Rishi Sunak projects competence. At least, that’s what his supporters would say. But in his attempt to dissociate himself from the chaotic failures of the Truss administration, the prime minister has swapped any radicalism or reformist zeal for dull, technocratic managerialism.
Later this week, growth figures will be published by the ONS. It is highly likely that they will make for gloomy reading, confirming what many suspected: that we are now in recession.
On the face of it, it is unsurprising that our economic output has taken a hit. We are still suffering the impact of the pandemic and lockdown restrictions, as well as the additional pressures caused by the invasion of Ukraine and ongoing industrial action. Yet, this does not explain why economic growth in this country has been so sluggish for so long, averaging a paltry 1.5 per cent per annum before Covid ever hit.
In his New Year’s speech, Rishi Sunak expressed his intention to get the economy growing, to create better-paid jobs and opportunity right across the country. This priority came second only to tackling inflation.
The main thrust of his plan for growth seems to be “innovation”, to which he referred eight times. Of course, few would dispute the importance of innovation in boosting productivity, improving the affordability of goods and services and creating new jobs. But pledging a few extra billion to government-chosen R&D projects and making maths mandatory up to the age of 18 were hardly the ground-breaking solutions Britain was crying out for. Rather, they reflect a man out of ideas.
Sunak knows full well that it will be the hard work and ingenuity of the British people, not bureaucrats or ministers, that will bring us out of recession. With this in mind, one might hope that a Conservative prime minister, supposedly of the free market variety, would focus on making it as easy as possible for people to start a business, grow it, employ staff and turn a decent profit.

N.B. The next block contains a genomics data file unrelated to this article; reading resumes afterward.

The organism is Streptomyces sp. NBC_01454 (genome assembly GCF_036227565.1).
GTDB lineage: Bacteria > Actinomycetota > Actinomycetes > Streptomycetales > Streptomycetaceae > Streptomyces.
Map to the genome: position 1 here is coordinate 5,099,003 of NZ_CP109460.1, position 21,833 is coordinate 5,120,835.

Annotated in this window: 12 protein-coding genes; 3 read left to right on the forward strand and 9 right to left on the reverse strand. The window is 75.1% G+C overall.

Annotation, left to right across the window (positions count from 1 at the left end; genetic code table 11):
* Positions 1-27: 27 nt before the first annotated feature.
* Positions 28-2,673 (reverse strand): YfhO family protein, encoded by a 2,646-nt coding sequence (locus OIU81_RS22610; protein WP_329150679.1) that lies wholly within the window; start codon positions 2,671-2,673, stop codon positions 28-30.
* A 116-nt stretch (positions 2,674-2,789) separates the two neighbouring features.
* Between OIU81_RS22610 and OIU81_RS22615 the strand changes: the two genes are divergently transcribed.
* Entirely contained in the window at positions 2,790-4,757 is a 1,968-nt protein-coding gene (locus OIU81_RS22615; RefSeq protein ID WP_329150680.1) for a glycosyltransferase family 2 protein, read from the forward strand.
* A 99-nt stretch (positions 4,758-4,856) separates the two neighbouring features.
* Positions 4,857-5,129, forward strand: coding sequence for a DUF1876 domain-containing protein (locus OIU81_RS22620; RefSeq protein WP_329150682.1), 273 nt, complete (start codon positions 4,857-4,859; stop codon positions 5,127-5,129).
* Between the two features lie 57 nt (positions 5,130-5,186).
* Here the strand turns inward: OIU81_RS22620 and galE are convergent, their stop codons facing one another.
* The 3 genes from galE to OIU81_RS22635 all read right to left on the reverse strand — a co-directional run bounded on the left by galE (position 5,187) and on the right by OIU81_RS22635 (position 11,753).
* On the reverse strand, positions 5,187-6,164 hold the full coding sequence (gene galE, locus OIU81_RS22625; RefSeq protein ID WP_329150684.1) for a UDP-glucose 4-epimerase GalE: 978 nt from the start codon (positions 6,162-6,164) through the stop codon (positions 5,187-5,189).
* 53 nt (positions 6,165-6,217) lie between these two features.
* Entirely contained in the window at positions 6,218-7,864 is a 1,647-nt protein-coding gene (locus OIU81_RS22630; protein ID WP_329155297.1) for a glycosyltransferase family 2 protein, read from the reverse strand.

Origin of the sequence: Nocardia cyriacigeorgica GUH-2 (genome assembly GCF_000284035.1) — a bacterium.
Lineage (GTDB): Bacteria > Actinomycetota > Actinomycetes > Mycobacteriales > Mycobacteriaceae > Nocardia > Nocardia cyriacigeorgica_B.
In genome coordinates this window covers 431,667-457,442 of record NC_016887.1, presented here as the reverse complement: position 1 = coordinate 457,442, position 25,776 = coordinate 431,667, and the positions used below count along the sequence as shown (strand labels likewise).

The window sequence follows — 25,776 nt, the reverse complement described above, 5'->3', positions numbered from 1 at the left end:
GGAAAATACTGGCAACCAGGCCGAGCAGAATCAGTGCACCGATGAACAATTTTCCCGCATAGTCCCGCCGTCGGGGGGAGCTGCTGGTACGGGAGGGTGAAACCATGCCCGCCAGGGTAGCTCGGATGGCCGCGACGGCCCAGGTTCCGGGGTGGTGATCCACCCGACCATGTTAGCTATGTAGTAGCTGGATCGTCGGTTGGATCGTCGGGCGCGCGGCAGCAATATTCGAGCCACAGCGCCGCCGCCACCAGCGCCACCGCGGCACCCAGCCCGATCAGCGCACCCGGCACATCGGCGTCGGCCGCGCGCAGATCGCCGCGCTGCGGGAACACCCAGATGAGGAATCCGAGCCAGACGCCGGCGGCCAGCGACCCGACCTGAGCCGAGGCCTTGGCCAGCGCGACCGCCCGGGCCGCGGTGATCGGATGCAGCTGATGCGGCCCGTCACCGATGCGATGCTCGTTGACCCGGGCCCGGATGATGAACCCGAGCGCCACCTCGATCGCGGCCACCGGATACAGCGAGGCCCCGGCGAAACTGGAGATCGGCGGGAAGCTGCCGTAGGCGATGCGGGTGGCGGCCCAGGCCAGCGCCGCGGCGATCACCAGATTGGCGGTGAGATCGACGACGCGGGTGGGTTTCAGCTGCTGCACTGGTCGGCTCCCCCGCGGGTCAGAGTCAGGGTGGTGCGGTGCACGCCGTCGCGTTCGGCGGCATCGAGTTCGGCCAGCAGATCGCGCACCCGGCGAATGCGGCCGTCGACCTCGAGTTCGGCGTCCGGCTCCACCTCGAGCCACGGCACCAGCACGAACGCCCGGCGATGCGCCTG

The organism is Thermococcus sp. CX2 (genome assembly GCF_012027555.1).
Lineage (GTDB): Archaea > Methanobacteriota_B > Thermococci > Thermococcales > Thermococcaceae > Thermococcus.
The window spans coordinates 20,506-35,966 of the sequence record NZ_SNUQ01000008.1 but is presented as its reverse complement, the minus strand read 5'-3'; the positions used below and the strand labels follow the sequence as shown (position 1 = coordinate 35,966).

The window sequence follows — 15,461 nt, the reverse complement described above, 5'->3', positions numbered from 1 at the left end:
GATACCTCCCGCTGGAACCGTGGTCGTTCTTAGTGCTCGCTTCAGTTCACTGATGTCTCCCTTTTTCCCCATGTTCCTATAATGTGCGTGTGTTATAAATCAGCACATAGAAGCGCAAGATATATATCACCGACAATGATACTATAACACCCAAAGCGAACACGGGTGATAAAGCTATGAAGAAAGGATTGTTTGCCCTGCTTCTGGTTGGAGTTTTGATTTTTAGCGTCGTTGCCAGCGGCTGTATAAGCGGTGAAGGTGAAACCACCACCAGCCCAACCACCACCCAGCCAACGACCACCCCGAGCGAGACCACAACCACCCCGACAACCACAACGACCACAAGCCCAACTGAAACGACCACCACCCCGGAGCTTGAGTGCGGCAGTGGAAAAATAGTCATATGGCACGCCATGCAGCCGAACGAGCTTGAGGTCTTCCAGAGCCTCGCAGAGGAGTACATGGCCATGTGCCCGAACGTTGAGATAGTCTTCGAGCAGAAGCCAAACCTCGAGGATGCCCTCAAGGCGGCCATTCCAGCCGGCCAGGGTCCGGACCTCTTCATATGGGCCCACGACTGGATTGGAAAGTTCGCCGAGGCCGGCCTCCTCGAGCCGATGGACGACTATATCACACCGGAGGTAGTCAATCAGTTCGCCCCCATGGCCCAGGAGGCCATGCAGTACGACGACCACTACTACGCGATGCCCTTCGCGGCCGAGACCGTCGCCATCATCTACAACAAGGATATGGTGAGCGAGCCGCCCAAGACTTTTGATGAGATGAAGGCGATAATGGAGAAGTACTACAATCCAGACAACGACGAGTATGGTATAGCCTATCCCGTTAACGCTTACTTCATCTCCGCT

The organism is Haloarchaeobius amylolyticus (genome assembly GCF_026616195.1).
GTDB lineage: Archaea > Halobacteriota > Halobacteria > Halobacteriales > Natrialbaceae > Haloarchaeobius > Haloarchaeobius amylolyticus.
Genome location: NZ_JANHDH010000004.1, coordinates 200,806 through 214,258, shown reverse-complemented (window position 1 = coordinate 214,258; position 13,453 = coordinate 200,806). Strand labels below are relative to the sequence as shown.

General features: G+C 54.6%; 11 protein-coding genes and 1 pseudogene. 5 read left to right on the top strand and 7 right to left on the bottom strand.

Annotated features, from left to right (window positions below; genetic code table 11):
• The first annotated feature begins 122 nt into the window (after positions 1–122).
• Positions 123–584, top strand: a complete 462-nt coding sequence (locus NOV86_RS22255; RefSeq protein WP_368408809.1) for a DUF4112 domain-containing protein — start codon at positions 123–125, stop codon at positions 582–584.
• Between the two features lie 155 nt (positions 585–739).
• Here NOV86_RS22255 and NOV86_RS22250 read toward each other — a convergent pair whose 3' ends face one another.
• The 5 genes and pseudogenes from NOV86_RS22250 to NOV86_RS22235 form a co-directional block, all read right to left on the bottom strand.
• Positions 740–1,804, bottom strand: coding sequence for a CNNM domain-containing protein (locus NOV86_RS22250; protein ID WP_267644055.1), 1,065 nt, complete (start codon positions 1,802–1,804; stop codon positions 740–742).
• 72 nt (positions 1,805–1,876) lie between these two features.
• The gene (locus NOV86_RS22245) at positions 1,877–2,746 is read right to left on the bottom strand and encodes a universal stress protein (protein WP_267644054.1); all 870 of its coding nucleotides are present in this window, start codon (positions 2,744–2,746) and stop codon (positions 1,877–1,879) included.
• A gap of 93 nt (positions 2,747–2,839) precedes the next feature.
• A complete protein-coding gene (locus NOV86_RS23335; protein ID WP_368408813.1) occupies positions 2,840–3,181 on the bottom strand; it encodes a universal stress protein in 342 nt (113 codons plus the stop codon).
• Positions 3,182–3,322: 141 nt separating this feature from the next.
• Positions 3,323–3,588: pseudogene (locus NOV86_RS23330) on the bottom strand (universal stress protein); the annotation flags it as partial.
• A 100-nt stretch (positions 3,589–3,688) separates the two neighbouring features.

Yet, this is exactly what was missing from the speech. Nowhere was there any meaningful mention of much-needed supply-side reforms, nor was there anything but a vague mention of his intention to “improve the regulatory system” and, at some point, reduce the tax burden.
He gave a nod to “seizing the opportunities of Brexit”, yet the promised bonfire of EU laws looks set to either be scaled back, delayed or kicked into the long grass by officials before it’s even met its opponents in the House of Lords. It’s hardly surprising, then, that so many Conservatives voters are losing faith in the benefits of Brexit.
Alarmingly, there was no mention of housing or planning reform. Sunak said he wanted people to feel “a sense of belonging in the place they call home”. But when more millennials than ever are still living with their parents, priced out of the rental market, and with little hope of getting on the property ladder, this statement felt more of a jibe than a promise.
And neither was there any mention of childcare, despite Britain having some of the highest costs in the world. Ditching his predecessor’s proposals without offering an alternative seems an enormous political oversight, particularly when only 15 per cent of 25-49-year olds say they intend to vote Conservative at the next general election. He mentioned several times how much “family matters”, yet these are the very people who will be starting families and struggling to make ends meet.
Overall, there is a sense that the prime minister is simply keeping the seat warm until the next election. Any bold proposals for growth have been firmly kicked into the long grass or scrapped altogether, be it investment zones, childcare reforms or projects to increase our energy supply.
Few would envy the multitude of crises Rishi Sunak has inherited, and yes, he deserves some credit for calming the markets. But when it comes to fixing Britain’s long-standing economic woes, it seems he’s got a long way to go. And with time on the clock running down, it may well be his risk aversion that seals his fate come the next election.
Emily Carver is a broadcaster, commentator and columnist and was head of media at the Institute of Economic Affairs until 2022